MedicalResearch.com Interview with:
Amit Singal MD MS
David Bruton Jr. Professor in Clinical Cancer Research
Associate Professor of Medicine
Medical Director of Liver Tumor Program
Clinical Chief of Hepatology
University of Texas Southwestern
MedicalResearch.com: What is the background for this study? What are the main findings?
Response: Hepatocellular carcinoma, the most common form of primary liver cancer, often has a very poor prognosis because most cancers are found at a late stage when curative treatment is not available. However, if the cancer is found early, curative therapies are possible and patients can typically live longer than 5 years.
There is currently debate how at-risk patients with chronic liver disease should be screened – with an abdominal ultrasound alone or using a combination of abdominal ultrasound and a blood test called alpha fetoprotein. Many professional societies have traditionally recommended the former, i.e. ultrasound alone, given few data showing a benefit of adding alpha fetoprotein.
Our study examines all available literature examining this question and found using the two tests in combination significantly increases the likelihood of finding the cancer at an early stage. Whereas abdominal ultrasound misses over half of all cancers, using it in combination with alpha fetoprotein can detect two-thirds of cancers at an early stage.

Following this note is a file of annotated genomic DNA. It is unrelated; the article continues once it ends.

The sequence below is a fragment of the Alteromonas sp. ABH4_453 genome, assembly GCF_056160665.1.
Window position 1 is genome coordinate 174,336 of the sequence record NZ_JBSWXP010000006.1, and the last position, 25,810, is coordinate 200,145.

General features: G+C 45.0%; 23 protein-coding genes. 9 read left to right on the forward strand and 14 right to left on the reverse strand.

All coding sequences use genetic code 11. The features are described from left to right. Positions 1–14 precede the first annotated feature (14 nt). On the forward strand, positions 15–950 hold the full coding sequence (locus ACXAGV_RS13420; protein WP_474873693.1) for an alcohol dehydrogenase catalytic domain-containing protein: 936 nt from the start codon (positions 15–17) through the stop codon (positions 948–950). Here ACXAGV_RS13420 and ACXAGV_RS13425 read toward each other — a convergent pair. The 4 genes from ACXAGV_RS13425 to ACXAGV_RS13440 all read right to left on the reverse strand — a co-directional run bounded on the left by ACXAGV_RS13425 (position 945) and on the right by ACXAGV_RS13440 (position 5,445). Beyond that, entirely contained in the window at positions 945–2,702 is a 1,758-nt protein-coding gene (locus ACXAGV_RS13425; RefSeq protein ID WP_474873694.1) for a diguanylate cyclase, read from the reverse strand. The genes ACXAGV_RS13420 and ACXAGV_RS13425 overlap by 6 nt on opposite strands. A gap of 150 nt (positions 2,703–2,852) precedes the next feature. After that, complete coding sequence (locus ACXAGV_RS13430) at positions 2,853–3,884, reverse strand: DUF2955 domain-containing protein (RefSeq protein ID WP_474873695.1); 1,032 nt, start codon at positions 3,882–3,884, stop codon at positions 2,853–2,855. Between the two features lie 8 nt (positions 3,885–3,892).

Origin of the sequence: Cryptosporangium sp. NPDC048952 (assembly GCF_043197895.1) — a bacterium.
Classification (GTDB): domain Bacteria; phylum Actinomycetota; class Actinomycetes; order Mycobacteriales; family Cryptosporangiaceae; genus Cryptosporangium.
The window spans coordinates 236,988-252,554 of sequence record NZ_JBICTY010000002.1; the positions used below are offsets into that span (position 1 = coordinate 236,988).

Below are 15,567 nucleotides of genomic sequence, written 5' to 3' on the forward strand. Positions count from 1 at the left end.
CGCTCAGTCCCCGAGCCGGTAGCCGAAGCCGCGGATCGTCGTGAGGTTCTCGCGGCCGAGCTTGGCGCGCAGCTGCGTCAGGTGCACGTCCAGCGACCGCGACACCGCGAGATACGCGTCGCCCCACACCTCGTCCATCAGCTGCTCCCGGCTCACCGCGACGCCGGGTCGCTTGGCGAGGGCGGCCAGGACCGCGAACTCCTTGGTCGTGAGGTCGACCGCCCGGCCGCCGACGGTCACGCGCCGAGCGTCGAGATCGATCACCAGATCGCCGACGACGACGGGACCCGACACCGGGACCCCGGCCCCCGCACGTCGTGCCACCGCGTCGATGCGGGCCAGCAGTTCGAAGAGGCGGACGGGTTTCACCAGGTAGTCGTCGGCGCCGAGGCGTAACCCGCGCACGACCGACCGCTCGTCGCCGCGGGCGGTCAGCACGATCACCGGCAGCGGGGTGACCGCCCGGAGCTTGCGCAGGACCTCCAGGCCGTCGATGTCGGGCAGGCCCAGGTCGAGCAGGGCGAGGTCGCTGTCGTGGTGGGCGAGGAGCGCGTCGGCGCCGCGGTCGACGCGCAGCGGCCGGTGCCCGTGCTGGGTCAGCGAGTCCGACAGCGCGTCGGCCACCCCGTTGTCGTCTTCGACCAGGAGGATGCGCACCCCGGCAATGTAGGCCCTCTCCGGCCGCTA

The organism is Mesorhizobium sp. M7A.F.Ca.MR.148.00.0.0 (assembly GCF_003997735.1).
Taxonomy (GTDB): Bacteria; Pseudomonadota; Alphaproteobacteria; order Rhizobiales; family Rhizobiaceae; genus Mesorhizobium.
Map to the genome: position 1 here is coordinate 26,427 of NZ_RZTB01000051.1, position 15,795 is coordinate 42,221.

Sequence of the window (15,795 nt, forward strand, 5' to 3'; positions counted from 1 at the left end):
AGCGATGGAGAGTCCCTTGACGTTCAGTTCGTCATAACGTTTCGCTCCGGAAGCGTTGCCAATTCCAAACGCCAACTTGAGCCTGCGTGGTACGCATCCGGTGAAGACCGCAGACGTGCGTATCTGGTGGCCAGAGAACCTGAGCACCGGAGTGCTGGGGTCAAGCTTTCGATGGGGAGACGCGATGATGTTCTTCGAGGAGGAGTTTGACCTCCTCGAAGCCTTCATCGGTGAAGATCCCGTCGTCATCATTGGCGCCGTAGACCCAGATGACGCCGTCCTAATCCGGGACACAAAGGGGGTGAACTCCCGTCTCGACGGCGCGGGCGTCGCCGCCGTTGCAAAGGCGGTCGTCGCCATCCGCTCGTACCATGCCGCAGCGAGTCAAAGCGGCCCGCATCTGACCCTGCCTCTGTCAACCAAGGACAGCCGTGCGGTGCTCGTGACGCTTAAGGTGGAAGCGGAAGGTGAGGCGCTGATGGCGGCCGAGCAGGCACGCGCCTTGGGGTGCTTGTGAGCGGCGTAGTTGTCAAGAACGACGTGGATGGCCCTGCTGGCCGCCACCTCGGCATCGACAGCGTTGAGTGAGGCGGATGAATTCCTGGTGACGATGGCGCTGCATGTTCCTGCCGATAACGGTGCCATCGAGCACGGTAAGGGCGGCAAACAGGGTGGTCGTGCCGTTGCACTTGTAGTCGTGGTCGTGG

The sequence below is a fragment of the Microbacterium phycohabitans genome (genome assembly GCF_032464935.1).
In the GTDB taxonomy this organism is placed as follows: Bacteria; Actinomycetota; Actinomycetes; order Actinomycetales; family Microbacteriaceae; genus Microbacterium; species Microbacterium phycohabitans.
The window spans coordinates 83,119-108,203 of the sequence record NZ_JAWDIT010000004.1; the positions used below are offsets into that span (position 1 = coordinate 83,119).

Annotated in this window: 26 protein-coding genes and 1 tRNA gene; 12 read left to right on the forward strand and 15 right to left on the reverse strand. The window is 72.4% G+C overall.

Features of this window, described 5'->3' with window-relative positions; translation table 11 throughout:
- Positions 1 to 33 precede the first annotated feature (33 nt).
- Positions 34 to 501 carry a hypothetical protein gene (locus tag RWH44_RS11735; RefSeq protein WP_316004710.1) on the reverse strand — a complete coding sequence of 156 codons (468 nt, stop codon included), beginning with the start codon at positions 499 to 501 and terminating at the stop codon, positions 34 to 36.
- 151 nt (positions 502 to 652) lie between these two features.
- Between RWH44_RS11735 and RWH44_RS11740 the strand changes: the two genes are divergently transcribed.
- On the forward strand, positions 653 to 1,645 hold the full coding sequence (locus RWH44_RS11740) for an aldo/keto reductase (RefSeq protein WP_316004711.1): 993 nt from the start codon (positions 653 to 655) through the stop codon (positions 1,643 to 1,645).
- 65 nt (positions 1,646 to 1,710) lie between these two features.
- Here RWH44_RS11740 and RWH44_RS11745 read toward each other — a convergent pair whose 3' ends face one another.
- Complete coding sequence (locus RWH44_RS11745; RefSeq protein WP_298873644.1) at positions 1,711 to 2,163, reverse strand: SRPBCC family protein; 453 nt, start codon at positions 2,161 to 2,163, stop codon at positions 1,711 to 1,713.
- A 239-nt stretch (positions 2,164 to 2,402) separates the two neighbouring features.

MedicalResearch.com: What should readers take away from your report?
Response: We feel the results from our study should change the way we screen for hepatocellular carcinoma in at-risk patients with chronic liver disease. These patients should undergo abdominal ultrasound in combination with the blood test, alpha fetoprotein, every 6 months to maximize the chance at finding hepatocellular carcinoma at an early stage. This is critical to performing curative treatment and improving survival.
MedicalResearch.com: What recommendations do you have for future research as a result of this work?
Response: Our study examines alpha fetoprotein, the blood test that has been best evaluated for hepatocellular carcinoma screening. However, other blood tests are being evaluated to see if we can improve screening performance even more, and future research is needed to bring these biomarkers to market.
MedicalResearch.com: Is there anything else you would like to add?
Response: We have previously shown that many at-risk patients do not receive any screening. While our study is important to inform how best to do hepatocellular carcinoma screening, we still stress that the best test is the one that gets done. Increasing utilization of screening is one of the most important things we need to do to improve hepatocellular carcinoma prognosis.
My disclosures relevant to this research include being on advisory boards for Wako Diagnostics and Roche.
Surveillance Imaging and Alpha Fetoprotein for Early Detection of Hepatocellular Carcinoma in Patients With Cirrhosis: A Meta-analysis
Kristina Tzartzeva, Joseph Obi, Nicole E. Rich, Neehar D. Parikh, Jorge A. Marrero,
Adam Yopp, Akbar Waljee, Amit G. Singal1, 4,
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